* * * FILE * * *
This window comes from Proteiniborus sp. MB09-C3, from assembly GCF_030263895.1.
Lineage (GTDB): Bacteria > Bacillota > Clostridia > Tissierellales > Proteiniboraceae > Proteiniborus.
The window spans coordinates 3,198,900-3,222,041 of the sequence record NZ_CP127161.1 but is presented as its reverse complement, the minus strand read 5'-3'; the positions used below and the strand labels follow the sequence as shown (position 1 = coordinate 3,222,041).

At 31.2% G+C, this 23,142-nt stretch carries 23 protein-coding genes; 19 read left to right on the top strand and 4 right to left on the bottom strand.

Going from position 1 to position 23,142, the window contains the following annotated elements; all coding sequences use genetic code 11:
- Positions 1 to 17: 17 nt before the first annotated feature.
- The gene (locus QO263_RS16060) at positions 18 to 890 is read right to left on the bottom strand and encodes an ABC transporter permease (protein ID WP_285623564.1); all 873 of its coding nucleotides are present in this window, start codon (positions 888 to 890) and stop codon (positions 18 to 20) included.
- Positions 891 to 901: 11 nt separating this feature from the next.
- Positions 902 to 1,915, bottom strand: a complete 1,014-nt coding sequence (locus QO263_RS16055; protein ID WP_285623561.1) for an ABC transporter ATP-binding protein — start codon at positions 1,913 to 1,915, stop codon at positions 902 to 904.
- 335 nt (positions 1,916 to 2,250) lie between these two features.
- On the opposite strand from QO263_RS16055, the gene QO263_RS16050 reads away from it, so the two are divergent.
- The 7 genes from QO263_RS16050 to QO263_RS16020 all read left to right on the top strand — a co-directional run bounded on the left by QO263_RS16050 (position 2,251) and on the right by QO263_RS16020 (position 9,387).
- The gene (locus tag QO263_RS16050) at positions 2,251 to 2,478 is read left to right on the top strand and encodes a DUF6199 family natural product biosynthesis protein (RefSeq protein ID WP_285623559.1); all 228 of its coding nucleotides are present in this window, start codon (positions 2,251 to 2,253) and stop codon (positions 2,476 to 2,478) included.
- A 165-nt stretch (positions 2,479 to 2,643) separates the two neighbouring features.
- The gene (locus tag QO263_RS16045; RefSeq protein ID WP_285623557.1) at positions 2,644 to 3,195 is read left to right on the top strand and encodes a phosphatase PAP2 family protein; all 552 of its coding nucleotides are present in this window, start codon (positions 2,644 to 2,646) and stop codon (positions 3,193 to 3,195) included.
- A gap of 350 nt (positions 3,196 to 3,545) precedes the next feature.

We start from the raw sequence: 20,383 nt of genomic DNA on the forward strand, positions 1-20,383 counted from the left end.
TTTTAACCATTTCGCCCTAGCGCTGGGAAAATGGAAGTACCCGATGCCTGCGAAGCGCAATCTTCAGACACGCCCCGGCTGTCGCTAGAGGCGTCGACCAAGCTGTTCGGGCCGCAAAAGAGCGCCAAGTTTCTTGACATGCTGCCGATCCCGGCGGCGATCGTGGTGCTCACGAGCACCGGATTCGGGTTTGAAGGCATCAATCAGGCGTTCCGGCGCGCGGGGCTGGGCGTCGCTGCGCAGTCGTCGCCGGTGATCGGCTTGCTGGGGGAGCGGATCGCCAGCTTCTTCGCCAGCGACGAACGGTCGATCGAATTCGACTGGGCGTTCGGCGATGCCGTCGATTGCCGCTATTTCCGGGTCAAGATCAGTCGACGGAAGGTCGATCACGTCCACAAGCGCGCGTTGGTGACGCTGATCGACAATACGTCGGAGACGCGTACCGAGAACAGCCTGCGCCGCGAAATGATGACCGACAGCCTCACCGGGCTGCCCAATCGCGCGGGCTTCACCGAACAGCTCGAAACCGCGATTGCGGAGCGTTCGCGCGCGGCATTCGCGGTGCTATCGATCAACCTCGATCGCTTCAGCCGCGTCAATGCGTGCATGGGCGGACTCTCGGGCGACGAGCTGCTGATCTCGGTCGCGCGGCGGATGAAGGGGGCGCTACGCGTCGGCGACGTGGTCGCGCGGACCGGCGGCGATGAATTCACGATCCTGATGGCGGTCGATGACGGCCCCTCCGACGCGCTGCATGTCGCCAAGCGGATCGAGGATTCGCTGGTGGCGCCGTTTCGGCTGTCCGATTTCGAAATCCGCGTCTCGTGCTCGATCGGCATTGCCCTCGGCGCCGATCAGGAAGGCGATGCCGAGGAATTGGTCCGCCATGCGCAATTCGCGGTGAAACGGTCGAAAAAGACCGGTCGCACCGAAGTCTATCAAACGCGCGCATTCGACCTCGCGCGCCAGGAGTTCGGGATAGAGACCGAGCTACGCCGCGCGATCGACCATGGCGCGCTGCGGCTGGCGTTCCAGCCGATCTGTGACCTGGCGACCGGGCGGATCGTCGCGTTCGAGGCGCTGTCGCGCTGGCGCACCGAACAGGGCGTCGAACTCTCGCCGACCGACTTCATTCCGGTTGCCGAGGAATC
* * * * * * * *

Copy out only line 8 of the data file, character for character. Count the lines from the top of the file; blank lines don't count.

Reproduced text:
- Positions 891 to 901: 11 nt separating this feature from the next.